The Setting: Some Cities Are Just Lucky

It’s safe to say that some cities have more of a “sense of place” than others.

A few cities were born with it and didn’t have to do a thing. Colorado Springs is at the base of 14,000-foot Pikes Peak. Honolulu is on a narrow piece of land between green mountains and wide beaches.

Some cities started with a geographic feature and then built something more. New York City and Chicago had lots of water, but their skyscrapers made them memorable. San Francisco had the Bay, but built the bridges. Seattle had Puget Sound, but built the Space Needle.

Other cities such as Dallas, Atlanta, and Las Vegas didn’t start with much at all – flat land and no obvious natural features – but still built impressive skylines that give them an identity.

In the early days of our country - before the development of railroads for transportation - most cities were built on rivers and other bodies of water. Today, those rivers and lakes and bays give their cities a character (and often a beauty) that others just don’t have.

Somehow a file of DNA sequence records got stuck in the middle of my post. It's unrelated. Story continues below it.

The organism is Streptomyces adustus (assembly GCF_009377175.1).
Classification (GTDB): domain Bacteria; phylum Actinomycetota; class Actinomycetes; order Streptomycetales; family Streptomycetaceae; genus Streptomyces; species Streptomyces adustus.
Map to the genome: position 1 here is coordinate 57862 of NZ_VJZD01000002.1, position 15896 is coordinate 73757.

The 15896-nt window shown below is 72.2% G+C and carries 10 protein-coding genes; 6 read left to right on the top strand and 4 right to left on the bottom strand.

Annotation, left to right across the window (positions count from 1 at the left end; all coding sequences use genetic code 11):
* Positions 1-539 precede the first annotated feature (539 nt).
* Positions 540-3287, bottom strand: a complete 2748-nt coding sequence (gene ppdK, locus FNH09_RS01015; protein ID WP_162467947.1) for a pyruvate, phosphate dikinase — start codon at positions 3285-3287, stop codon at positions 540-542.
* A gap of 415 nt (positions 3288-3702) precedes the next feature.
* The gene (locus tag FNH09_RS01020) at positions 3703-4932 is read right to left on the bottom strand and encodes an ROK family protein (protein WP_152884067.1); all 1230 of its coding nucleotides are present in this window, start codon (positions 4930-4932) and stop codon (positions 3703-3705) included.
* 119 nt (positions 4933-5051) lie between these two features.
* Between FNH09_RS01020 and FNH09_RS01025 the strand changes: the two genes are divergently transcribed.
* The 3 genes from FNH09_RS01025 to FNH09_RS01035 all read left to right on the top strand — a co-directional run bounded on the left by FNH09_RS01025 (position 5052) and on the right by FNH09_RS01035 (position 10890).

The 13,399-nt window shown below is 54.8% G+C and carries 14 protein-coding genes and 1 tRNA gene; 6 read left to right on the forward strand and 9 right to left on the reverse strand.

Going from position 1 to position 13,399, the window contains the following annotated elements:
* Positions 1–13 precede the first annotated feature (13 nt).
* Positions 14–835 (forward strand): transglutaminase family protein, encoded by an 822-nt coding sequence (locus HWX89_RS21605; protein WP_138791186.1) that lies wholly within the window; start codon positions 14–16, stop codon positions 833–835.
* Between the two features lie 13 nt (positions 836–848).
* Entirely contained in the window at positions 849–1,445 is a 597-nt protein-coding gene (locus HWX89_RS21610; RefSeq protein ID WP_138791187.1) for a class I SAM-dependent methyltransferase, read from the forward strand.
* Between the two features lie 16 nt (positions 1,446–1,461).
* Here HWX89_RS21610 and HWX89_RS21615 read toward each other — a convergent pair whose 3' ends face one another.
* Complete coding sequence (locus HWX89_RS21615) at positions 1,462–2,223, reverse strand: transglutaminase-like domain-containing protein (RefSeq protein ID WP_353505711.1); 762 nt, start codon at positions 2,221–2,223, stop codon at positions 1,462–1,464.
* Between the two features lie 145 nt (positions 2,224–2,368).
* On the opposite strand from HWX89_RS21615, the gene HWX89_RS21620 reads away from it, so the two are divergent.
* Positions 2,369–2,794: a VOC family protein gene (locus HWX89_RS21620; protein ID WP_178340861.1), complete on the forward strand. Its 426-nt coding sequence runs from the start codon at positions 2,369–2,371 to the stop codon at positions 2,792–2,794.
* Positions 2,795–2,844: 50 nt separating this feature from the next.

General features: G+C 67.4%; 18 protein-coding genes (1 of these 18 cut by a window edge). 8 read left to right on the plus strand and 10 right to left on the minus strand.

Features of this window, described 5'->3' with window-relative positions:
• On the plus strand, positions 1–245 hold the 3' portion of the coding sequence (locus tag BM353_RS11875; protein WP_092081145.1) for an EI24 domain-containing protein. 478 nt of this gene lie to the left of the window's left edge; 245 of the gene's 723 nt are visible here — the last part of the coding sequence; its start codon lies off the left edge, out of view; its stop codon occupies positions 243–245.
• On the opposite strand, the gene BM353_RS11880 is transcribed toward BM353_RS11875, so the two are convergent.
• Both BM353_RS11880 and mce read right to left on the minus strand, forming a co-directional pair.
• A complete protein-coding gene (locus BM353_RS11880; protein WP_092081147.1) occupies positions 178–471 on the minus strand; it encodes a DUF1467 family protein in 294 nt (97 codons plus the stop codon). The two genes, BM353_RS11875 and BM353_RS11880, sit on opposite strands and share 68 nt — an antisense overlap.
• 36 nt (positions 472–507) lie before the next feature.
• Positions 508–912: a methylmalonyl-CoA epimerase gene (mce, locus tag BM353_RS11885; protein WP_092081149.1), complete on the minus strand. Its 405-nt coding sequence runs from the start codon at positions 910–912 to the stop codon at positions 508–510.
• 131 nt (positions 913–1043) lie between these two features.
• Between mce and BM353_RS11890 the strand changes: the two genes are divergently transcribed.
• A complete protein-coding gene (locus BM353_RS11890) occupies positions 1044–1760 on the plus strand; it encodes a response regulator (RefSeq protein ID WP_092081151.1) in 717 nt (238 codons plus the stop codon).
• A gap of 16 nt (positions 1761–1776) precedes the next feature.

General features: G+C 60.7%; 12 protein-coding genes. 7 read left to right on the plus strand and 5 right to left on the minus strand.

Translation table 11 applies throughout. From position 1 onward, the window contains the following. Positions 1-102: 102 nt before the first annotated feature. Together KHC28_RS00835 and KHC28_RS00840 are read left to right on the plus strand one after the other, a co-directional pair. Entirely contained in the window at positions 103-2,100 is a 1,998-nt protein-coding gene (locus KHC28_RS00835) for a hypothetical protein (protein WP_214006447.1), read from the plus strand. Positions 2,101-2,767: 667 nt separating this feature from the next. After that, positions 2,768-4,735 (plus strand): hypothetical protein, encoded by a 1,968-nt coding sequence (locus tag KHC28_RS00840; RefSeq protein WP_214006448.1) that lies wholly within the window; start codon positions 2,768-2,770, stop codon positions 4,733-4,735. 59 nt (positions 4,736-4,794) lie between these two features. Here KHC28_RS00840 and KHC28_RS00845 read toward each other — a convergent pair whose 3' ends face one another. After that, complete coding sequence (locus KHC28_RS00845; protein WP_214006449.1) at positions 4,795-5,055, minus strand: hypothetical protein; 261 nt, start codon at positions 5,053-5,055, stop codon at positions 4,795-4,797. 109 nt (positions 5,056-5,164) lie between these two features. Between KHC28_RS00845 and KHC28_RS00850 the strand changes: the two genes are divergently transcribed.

Most of our big rivers have important cities along their banks: the Mississippi has Minneapolis, St. Paul, St. Louis, Memphis, and New Orleans; the Ohio has Pittsburgh, Cincinnati, and Louisville; the Arkansas has Wichita, Tulsa, and Little Rock.

Medium-sized rivers such as the Alabama and Des Moines give their major cities (Montgomery and Des Moines, respectively) an identity; even the eight-mile long Providence River provides the capital of Rhode Island with a scenic space downtown.

The success of San Antonio’s Riverwalk inspired other cities to make their rivers more accessible to the public with parks and walkways. Today, there are river pathways in such cities as Hartford, Jacksonville, Chattanooga, Knoxville, Detroit, and Grand Rapids.

Coastal cities have memorable settings of their own, from San Diego on the Pacific to Corpus Christi on the Gulf of Mexico to Boston on the Atlantic.

The Great Lakes have big cities such as Chicago and Milwaukee on Lake Michigan and Buffalo and Cleveland on Lake Erie. Lake Champlain has Burlington, and Lake Mendota and Lake Monona have Madison.



Pikes Peak From Colorado Springs
(Photo by David Shankbone)

Even small lakes can give downtowns a sense of place: Orlando has Lake Eola, Oakland has Lake Merritt, and Huntsville has Big Spring.

Other lucky cities such as Salt Lake City, Denver, and Albuquerque have nearby mountains in view.

And then, there are cities with settings that are not particularly memorable. Some locations were determined by the railroads: Birmingham, Amarillo, Cheyenne, Fresno. Others, such as Raleigh, were placed at their sites for convenience as a state capital.